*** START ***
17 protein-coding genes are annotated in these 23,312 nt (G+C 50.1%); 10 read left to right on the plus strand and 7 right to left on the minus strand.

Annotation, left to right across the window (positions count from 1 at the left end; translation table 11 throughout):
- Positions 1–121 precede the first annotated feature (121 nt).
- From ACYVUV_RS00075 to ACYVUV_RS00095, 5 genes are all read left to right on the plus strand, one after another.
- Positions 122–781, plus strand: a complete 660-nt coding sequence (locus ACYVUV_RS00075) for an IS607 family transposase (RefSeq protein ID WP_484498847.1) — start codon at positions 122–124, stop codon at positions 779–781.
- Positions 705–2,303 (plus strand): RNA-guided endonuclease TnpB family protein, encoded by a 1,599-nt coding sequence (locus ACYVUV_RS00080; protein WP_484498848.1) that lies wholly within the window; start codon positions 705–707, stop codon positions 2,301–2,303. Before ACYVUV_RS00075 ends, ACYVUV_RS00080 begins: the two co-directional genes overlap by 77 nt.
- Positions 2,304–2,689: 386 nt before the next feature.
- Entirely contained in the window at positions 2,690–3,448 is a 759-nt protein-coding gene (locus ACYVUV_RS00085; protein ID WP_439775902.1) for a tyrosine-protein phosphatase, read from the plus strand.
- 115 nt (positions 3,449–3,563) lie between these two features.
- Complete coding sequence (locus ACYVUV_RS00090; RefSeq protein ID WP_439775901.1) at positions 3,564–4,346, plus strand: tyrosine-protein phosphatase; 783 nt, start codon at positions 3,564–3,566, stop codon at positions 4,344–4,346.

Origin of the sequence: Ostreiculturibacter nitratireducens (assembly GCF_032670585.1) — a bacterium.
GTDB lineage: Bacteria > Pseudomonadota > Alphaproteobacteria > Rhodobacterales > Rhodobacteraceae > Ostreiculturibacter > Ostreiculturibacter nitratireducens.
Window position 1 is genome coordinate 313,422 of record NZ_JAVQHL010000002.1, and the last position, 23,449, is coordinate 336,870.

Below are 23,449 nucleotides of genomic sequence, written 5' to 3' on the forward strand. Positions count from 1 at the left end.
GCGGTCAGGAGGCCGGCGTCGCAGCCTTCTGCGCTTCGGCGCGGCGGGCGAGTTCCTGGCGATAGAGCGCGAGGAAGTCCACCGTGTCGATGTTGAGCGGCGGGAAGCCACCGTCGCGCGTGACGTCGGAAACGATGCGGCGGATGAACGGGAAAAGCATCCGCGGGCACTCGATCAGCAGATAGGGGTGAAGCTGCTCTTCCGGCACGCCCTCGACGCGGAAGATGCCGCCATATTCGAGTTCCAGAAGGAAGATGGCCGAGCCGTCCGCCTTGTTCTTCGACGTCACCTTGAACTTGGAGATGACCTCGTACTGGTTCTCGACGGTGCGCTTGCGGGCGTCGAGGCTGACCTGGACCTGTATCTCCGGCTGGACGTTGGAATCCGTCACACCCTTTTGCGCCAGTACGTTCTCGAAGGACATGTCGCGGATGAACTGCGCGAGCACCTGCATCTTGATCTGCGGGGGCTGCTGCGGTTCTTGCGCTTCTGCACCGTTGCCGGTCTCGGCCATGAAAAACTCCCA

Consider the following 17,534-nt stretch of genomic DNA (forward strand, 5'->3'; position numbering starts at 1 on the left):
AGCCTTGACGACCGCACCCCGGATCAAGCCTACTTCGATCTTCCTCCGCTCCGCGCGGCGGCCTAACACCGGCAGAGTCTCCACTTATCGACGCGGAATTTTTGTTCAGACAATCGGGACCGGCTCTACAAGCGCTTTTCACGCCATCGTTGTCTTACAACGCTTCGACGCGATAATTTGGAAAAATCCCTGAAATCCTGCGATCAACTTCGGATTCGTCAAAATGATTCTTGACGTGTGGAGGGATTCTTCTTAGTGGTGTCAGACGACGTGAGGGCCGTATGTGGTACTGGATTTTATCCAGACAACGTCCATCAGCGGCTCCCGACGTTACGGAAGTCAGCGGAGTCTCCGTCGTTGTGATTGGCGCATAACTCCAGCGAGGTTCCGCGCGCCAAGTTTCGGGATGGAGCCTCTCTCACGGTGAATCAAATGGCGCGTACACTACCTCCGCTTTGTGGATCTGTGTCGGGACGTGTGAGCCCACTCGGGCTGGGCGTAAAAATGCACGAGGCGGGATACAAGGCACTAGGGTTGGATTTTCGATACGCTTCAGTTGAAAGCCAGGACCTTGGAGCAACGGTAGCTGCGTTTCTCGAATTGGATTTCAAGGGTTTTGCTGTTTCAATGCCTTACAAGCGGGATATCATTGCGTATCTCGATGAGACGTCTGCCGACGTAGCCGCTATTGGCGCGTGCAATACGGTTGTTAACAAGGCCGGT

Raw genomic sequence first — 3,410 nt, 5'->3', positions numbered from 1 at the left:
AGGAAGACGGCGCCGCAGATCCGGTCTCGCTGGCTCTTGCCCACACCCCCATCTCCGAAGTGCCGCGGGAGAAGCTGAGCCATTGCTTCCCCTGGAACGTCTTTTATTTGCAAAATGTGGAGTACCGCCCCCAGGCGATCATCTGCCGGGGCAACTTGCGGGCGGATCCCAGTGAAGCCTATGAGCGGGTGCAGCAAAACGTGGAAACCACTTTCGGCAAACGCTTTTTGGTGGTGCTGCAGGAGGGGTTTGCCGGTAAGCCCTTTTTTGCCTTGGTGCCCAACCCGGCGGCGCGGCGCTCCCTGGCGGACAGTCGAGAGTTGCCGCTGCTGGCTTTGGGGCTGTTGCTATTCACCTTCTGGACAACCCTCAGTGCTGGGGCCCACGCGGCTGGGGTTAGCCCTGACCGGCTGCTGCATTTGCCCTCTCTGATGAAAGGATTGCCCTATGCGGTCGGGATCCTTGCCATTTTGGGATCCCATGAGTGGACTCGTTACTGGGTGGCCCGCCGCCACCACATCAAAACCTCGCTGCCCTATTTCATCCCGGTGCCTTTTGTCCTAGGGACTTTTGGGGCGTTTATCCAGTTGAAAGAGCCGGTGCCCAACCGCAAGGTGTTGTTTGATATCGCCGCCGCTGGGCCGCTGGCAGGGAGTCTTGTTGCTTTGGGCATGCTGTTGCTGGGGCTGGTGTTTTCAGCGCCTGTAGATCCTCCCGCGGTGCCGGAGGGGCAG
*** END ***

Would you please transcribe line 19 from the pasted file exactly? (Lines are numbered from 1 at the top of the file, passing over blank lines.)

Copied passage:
AGGAAGACGGCGCCGCAGATCCGGTCTCGCTGGCTCTTGCCCACACCCCCATCTCCGAAGTGCCGCGGGAGAAGCTGAGCCATTGCTTCCCCTGGAACGTCTTTTATTTGCAAAATGTGGAGTACCGCCCCCAGGCGATCATCTGCCGGGGCAACTTGCGGGCGGATCCCAGTGAAGCCTATGAGCGGGTGCAGCAAAACGTGGAAACCACTTTCGGCAAACGCTTTTTGGTGGTGCTGCAGGAGGGGTTTGCCGGTAAGCCCTTTTTTGCCTTGGTGCCCAACCCGGCGGCGCGGCGCTCCCTGGCGGACAGTCGAGAGTTGCCGCTGCTGGCTTTGGGGCTGTTGCTATTCACCTTCTGGACAACCCTCAGTGCTGGGGCCCACGCGGCTGGGGTTAGCCCTGACCGGCTGCTGCATTTGCCCTCTCTGATGAAAGGATTGCCCTATGCGGTCGGGATCCTTGCCATTTTGGGATCCCATGAGTGGACTCGTTACTGGGTGGCCCGCCGCCACCACATCAAAACCTCGCTGCCCTATTTCATCCCGGTGCCTTTTGTCCTAGGGACTTTTGGGGCGTTTATCCAGTTGAAAGAGCCGGTGCCCAACCGCAAGGTGTTGTTTGATATCGCCGCCGCTGGGCCGCTGGCAGGGAGTCTTGTTGCTTTGGGCATGCTGTTGCTGGGGCTGGTGTTTTCAGCGCCTGTAGATCCTCCCGCGGTGCCGGAGGGGCAG